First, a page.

So here I am, listening to the Resident IT Consultant’s birthday present. Maybe I should let him have a go as well.

After that unexpected live performance at the Barbican for Terry’s memorial, I felt they had got ‘rockier.’ Maybe not. I suspect it’s more the difference between live – and loud – music on stage, and how it sounds on your system at home. Maddy Prior sings as beautifully as ever.

I especially liked hearing Terry’s voice on The Good Witch. It felt as if he was talking directly to me.

There’s always one

Bathroom visit in the early hours, a few weeks ago. Barely awake, I noticed an annoying beeping sound. I thought about it. ‘Hmm, it’s rather like when smoke detectors try to tell you they are hungry,’ I said to myself. ‘If we had one.’ It seemed odd that I could hear the neighbours’ one.

Exiting the bathroom, I discovered we did indeed have a smoke detector. And it went beep once a minute. I felt I couldn’t demand the Resident IT Consultant should pop out of bed to deal with it, so I tried to sleep a bit more despite the noise. Wasn’t easy, but I managed some. Woke up to find the beeping had stopped. Still informed the Resident IT Consultant about it (he’d heard nothing…) but I could tell he didn’t believe me.

What’s more, he wasn’t going to change the battery, because the smoke detectors are wired in. I suddenly remembered finding this out once before (when it had actually rung and scared the living daylights out of Daughter and me) and how stupid it all seemed. And then I had forgotten.

I was travelling to London the next morning, so wanted an early night, and contrary to other such well-intentioned evenings, I was ready to hop into bed at nine. ‘Beep!’

It was on again. Obviously having rested all day long it felt nice and fresh. This time the Resident IT Consultant couldn’t deny hearing it. Hah!

How was I going to sleep? He thought about it, googled how to do it, and then proposed climbing up there and removing it live, as it was too dark to see anything if he removed the lighting circuit fuse [to which it is wired] first. I thought about this and then said I wouldn’t allow it. After all, he was supposed to drive me to the airport the following morning and it’d be so inconvenient if he eloctrocuted himself just then. And I’m a bit fond of him, too.

After more thinking he decided to go ahead anyway. The dratted thing came off reasonably well, while obviously still beeping as it had a back-up battery. The Resident IT Consultant pulled the battery out and put it and the smoke detector side by side, rather like a chopped off limb.

‘Now you’ll stay quiet,’ he told it.

‘Beep.’

Yeah, you couldn’t make it up. There was a back-up back-up battery. ‘I’ll put it in the conservatory,’ I said. We could still hear it. I went out in my pyjamas and stuffed it in the garage instead, where it beeped away during the night.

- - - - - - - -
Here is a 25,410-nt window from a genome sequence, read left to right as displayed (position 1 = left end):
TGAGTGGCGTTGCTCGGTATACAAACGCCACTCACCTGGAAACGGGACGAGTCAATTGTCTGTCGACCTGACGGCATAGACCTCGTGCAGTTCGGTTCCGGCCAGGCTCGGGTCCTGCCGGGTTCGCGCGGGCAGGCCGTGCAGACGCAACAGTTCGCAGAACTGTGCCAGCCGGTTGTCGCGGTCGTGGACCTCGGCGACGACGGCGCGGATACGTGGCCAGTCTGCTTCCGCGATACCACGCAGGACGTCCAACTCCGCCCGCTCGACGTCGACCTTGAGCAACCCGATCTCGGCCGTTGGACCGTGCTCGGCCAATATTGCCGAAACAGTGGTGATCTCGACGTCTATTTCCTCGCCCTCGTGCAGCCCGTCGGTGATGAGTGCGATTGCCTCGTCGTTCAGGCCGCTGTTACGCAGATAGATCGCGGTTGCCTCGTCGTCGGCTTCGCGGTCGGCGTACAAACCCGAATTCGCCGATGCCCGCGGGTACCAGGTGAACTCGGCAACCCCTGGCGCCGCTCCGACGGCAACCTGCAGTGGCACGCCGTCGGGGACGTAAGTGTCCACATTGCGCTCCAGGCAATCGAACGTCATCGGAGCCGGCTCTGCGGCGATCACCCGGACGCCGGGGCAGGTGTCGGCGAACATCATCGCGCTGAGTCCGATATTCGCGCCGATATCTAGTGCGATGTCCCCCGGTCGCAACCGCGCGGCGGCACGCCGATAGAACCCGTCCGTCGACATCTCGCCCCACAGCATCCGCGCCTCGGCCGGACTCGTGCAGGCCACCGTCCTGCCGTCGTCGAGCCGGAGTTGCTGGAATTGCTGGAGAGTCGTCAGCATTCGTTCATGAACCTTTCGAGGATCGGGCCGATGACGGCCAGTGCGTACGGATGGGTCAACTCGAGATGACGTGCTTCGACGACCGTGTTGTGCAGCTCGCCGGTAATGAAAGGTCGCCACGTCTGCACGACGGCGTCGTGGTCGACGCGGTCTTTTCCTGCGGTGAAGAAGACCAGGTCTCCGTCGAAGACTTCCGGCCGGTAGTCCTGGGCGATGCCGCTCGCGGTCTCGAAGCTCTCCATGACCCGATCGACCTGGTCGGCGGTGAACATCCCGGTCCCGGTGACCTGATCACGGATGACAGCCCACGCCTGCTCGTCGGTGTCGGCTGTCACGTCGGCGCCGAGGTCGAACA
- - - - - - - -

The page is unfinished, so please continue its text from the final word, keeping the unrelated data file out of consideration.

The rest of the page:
But at least sleep was once again possible and the Resident IT Consultant was still alive and I made it to the airport, the London Book Fair, Terry Pratchett’s memorial and all that.

We now have a replacement pair of alarms, which [touch wood] shouldn’t be quite so hard to disable in the middle of the night.

Maybe.

Ankh water

Ankh water

I overlooked this bottle the other week, as I carefully photographed everything that was in my Terry Pratchett partybag.

I was extremely thirsty that evening, but this bottle of Ankh water was safe from me. I’m not sure I can ever drink it. One, it’s a precious memento. Two, is it safe to drink Ankh water?

Surely it’s a fairly questionable substance? So on balance I reckon it will be better for it to grace some surface or other at Bookwitch Towers, and I can smile at it as I swoosh past. It’s got a reasonable date, after all.

And to return to harping on about libraries, I know I forgot to mention the Beaconsfield library two weeks ago. They have decided they want a plaque outside in Terry’s memory. After all, it’s the place he reckoned he learned the most in, having little respect for his secondary school.

Aren’t we glad Terry had his library to go to? Would we have had any of his books if he’d been stuck with school learning only? (Well, maybe. Apparently some of his teachers became Discworld characters. But still. Libraries rock. Apart from the Stockport librarian who felt Terry was unsuitable for children.)

Teary about Terry

When Terry Pratchett discussed his inevitably upcoming memorial with his assistant Rob Wilkins, the one thing he wished for was to be there. He was, in as much as we all had him in our hearts last night. We talked about him. And there were a number of heartstoppingly bearded men in black, wearing hats in the bar outside the Barbican theatre. But those fans have always been there. It’s just that on the other occasions, so has Terry.

Terry Pratchett memorial ticket